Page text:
Rourke says her only regret about the Shakespeare productions is that “the dazzling conceptual brilliance” of Lloyd’s direction got somewhat lost amid the focus on gender. “If it had been directed by Ivo Van Hove or another one of those big auteur directors I do think her work would have been understood more deeply and seriously,” she says. There is also the matter of Harriet Walter – undoubtedly one of the great actors of her generation, whose deep interpretations of Brutus, Henry IV and Prospero were theatrical events in themselves. It was the desire to preserve these great performances, in the end, that persuaded Lloyd to allow the plays to be filmed, something she had resisted at first, finding the “NT Live” model of capture, with fixed cameras, unsatisfactory.
In the end, with the producers John Wyver and David Gopsill, a new model was devised, which involved shooting the trilogy of plays, when they were being performed in day-long stints in 2016 in King’s Cross, on two consecutive Saturdays – one week with eight cameras on one side, the next with the cameras on the opposite side. The resulting footage was edited together over several months, together with material from GoPro cameras. It was “an absolute nightmare”, says Pakenham – if one of the actors had taken ill and been understudied between performances, the whole plan would have collapsed. Now, however, the plays will have a long life on the BBC’s schools platform, along with 48 short films made by the cast to illuminate various issues arising from the plays.
Looking back on the world as they found it when they were young guns in their mid-30s, some things have changed. Issues of gender in theatre have become more visible, not least since, in 2012, director Elizabeth Freestone and a team of researchers at the Guardian drew attention to a serious gender gap in all roles in England’s largest subsidised theatres. The bastion of the theatre establishment, the Royal Shakespeare Company, will this year mount a summer season directed entirely by women, while its artistic director Gregory Doran will then direct a Troilus and Cressida cast 50-50 between men and women. It is hard not to feel that Lloyd’s trilogy has played its part in a small but perceptible shift of attitude.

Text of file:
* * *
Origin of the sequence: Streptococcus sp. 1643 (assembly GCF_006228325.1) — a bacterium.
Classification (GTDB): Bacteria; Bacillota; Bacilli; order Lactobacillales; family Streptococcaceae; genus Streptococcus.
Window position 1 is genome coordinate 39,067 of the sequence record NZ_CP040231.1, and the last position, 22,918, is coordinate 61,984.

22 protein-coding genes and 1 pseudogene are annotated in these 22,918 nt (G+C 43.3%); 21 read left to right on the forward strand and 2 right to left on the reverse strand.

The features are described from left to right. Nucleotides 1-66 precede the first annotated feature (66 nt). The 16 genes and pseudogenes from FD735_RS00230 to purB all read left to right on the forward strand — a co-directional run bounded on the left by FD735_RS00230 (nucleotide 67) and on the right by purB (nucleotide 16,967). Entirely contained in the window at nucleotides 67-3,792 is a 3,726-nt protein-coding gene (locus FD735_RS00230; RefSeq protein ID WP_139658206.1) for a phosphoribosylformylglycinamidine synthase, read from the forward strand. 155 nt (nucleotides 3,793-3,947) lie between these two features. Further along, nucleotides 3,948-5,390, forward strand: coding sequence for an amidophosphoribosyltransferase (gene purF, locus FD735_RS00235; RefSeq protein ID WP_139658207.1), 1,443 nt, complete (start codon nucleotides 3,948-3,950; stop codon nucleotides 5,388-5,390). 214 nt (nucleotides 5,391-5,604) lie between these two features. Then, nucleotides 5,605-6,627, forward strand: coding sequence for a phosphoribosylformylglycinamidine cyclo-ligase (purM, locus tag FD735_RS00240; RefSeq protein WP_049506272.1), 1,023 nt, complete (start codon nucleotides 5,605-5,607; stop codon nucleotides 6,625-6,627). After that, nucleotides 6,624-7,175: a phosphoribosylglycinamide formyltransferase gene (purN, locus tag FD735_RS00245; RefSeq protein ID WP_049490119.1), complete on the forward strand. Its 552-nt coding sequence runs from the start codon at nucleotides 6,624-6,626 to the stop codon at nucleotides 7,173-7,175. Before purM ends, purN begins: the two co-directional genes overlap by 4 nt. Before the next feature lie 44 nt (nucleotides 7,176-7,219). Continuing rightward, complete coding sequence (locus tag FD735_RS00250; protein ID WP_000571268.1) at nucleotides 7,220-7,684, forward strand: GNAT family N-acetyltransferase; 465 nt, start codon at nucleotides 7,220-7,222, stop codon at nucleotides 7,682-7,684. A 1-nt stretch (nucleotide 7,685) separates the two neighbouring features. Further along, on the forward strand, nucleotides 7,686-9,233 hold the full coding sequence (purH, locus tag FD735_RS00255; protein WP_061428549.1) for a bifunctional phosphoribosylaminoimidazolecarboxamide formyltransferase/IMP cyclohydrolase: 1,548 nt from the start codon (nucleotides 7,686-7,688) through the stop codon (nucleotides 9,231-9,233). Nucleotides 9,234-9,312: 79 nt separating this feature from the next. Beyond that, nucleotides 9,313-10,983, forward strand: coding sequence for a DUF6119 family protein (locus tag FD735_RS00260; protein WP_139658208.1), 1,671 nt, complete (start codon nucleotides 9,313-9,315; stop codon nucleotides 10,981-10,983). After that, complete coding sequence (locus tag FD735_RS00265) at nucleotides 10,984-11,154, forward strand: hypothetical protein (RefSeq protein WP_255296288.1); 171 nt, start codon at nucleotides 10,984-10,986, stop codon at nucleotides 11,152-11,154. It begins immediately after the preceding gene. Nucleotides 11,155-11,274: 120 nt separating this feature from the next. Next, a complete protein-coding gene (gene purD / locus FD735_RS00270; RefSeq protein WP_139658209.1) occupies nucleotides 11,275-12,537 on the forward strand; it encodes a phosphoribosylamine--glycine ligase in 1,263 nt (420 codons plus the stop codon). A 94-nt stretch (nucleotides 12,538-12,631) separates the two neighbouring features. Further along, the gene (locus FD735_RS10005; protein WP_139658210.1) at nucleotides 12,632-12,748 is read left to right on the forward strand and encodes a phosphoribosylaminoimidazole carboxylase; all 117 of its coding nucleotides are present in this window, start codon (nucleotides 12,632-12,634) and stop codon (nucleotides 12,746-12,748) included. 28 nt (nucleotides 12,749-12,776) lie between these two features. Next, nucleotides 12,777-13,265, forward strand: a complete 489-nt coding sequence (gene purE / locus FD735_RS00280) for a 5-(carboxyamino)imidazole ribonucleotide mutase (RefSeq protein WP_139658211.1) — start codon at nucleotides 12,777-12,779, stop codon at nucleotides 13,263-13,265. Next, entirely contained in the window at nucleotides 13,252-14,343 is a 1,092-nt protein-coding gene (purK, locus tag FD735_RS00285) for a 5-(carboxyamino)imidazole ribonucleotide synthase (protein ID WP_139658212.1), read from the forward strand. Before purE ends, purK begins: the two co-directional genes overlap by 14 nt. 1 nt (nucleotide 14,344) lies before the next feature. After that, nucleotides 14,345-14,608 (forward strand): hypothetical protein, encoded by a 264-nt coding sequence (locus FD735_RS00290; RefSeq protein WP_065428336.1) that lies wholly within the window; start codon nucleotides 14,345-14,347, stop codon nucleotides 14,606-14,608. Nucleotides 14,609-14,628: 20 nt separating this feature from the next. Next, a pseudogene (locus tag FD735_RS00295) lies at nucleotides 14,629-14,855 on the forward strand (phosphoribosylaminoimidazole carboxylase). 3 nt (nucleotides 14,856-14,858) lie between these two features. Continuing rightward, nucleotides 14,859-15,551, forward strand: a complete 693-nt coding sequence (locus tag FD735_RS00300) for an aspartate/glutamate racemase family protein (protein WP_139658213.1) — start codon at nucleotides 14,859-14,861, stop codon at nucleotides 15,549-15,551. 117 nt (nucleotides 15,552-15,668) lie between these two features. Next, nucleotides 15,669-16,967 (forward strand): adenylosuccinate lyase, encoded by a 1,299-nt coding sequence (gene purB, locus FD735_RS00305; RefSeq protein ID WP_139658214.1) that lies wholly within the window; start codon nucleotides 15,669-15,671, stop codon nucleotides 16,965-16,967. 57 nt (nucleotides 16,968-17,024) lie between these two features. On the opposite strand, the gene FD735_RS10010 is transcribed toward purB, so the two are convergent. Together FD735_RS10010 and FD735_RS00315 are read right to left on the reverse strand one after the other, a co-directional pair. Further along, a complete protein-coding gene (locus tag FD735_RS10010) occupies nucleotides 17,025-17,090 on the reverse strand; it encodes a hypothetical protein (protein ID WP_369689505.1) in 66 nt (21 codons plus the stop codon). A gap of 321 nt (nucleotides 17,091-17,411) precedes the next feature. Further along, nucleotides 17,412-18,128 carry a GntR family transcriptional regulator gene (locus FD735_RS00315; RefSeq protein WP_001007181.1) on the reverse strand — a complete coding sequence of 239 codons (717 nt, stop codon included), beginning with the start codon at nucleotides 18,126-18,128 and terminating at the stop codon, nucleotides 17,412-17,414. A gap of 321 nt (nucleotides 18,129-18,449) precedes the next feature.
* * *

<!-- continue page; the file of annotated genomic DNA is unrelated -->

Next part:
As for the future: Pakenham can’t wait for her first summer off with her young children before making concrete plans. Rourke is preparing her Donmar production of Measure for Measure, which she predicts may “get me into tepid-to-hot water”. The idea is to play it in two versions in a single evening – first in a 17th-century setting and then in a modern one, but with the two central roles of Isabella (Hayley Atwell) and Angelo (Jack Lowden) flipped. She is also in the process of debating edits to her first feature film, Mary Queen of Scots.
But they do not, the pair say, have a clandestine strategy for world domination, so much as an urgent need for time to breathe. One senses that Pakenham, in particular, has become radicalised by her time at the Donmar. “I want to hear women’s voices and voices we don’t usually hear,” she grins. “I definitely have become braver … The good girl has been squashed. And the rebel has been born.”